What does it mean to eat ethically? If you are reading this newsletter, the chances are great that you’ve considered this question. Peter Singer and Jim Mason’s 2006 book, The Way We Eat, addresses ethical eating from farm to grocery store to dinner plate.

The book is divided into three sections, each tracking the food choices made by a different US family. As Singer and Mason describe, family number one follows the most common American diet. They shop at big box stores that promise low-cost food and eat some type of meat or fish at most meals. Ultimately, the factors of affordability and convenience shape their food choices.

Family number two is categorized as the “conscientious omnivores.” They are careful to buy food from companies or farms that uphold certain standards in their production or farming practices. This family relies on terms like organic, fair trade certified, free range, or grass fed to inform their food choices.

And finally, family number three is a vegan household, opposing human consumption of any animal-based products. They live by the conviction that all animal farming practices lead to the undeserved suffering of animals.

—by Naomi Jackson, Membership Coordinator

Yep, it’s that time again. Time for volunteers to trade in their 2006 wallet and Rolodex cards for brand new ones. New cards will be available at the cash register from mid-December until late January. This is what you need to do:

  • Take your new wallet card from the file box by the Rolodex file.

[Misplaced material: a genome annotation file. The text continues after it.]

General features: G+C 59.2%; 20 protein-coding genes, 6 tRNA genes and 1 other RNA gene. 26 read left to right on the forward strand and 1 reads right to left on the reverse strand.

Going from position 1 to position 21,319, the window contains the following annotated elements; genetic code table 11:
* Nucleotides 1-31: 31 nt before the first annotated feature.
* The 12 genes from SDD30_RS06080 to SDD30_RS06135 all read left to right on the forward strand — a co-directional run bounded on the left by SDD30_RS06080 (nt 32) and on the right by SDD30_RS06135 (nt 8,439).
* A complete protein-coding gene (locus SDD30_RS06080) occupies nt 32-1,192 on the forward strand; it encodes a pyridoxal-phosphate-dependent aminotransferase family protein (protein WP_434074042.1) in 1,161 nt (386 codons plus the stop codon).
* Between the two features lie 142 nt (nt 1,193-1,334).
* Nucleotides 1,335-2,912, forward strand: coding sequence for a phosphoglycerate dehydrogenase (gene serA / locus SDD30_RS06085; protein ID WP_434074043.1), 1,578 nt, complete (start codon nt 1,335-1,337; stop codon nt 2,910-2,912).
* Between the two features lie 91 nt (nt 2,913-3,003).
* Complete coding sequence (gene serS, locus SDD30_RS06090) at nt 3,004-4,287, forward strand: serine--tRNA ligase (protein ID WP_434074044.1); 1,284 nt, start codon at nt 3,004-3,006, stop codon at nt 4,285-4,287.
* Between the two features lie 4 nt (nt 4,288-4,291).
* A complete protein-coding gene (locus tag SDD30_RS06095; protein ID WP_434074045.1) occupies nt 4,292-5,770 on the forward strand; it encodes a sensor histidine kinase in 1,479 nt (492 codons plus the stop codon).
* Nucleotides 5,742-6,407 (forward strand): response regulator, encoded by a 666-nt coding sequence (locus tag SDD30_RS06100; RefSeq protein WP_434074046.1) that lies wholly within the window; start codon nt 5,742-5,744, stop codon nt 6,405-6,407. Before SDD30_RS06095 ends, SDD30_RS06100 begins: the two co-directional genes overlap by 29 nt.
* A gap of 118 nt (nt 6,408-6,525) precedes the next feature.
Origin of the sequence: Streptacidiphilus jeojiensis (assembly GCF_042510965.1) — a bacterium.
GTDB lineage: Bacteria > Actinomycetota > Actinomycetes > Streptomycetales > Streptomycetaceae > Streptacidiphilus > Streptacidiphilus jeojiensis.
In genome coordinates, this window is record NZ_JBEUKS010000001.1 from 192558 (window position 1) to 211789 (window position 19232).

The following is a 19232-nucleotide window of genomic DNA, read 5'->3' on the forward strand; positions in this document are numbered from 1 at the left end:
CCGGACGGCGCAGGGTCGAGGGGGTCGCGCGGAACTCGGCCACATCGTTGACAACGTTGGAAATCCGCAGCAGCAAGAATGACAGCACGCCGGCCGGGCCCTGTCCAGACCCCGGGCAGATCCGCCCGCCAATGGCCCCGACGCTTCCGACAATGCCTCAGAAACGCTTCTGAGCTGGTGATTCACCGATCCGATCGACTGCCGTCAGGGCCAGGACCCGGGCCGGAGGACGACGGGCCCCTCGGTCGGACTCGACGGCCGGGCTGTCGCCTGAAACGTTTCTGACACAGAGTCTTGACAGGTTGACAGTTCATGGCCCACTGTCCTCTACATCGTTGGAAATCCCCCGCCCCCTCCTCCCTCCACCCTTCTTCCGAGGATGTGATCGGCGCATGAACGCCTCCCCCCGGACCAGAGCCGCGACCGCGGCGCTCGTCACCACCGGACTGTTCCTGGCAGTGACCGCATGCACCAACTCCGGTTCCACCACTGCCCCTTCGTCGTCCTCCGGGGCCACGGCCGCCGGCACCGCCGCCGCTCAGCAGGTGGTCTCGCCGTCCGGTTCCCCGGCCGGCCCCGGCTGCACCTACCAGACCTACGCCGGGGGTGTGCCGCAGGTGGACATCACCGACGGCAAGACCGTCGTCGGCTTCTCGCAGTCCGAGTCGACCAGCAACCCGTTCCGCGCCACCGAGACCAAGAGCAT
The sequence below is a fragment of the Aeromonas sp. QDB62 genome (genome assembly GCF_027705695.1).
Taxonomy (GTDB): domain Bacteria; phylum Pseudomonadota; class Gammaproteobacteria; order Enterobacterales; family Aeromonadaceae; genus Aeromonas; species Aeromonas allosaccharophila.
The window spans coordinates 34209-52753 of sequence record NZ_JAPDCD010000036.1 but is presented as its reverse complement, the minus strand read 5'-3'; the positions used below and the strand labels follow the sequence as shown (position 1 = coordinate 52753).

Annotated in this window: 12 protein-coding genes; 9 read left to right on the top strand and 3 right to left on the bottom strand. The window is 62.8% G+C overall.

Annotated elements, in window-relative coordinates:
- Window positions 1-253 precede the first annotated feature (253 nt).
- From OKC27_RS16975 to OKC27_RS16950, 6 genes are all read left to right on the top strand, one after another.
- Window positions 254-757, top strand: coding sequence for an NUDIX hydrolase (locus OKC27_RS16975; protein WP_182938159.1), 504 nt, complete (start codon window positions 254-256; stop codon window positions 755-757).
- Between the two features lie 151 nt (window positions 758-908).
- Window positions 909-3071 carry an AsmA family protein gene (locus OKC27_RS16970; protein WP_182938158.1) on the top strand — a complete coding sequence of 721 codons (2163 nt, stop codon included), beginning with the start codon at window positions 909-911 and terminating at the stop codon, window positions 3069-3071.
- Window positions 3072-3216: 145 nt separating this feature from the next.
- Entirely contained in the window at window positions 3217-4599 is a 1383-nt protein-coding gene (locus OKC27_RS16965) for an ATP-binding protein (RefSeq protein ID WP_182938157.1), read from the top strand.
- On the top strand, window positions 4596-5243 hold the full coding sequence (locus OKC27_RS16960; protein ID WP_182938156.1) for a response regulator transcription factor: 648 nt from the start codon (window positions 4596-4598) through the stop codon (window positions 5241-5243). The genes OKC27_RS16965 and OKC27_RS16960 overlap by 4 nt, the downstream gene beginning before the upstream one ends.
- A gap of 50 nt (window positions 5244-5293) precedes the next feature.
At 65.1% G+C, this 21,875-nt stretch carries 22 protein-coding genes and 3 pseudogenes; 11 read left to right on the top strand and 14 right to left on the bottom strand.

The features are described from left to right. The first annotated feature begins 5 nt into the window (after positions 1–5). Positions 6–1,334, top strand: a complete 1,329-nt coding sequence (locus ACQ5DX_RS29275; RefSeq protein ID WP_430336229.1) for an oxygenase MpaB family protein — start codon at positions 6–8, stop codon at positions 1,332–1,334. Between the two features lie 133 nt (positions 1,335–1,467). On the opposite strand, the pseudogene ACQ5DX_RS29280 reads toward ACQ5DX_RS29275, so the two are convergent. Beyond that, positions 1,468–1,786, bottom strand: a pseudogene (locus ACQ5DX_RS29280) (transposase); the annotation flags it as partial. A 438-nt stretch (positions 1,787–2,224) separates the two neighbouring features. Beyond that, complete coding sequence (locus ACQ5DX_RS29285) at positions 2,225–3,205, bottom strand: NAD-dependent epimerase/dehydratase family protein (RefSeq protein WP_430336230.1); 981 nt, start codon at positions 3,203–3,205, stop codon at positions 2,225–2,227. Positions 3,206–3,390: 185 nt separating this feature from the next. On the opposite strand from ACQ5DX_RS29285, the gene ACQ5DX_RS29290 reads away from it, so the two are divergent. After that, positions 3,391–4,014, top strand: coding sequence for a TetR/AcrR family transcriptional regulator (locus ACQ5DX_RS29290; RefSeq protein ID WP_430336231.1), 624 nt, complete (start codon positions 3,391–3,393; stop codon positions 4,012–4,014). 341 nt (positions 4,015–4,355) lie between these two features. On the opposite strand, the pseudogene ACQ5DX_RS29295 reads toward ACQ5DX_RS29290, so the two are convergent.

• Check for errors. If something is wrong, fill out a “New Card Request” form, available at the check-out counter, and put it in the membership coordinator envelope on the entryway bulletin board under the calendars.
  • Fill out a new Rolodex card, found at the back of the Rolodex file.
  • Have a coordinator transfer your credit to the new Rolodex card.
  • Put your old Rolodex card in the back of the Rolodex file.
  • Throw away your old wallet card.

If you do not plan to continue volunteering in 2007, or if you have not been volunteering and would like to start again, fill out a “New Card Request” form, add a note indicating your intentions, and put it in the membership coordinator envelope in the entryway.

Thanks for another good year of working together!

New Year’s celebrations in the US are marked by parties (including the accompanying drunkenness and revelry), champagne, Times Square, the Macy’s and Rose Bowl parades, and football. They are a sort of antidote to the hype of Christmas.

—by Katharine Holden, HPC Member

Hampden Park Co-op is packed with products you may not have tried before. Here’s the screech on a few of them:

Dagoba Unsweetened Hot Chocolate

Hot chocolate mixes are usually more sugar than chocolate. Lots more sugar. Dagoba is different. You make it just like any other hot chocolate mix but you add your own sweetener, should you need it. Instead of a huge infusion of high fructose corn syrup or other nasties, you are free to add just a touch of sugar or alternative sweeteners such as stevia or agave nectar. Or enjoy the chocolate flavor on its own. Dagoba is gluten-free, non-alkalized, and Fair Trade. It comes in eight-ounce canisters.

—by Katharine Holden, HPC Member

—by Katharine Holden, HPC Member

—by Katharine Holden, HPC Member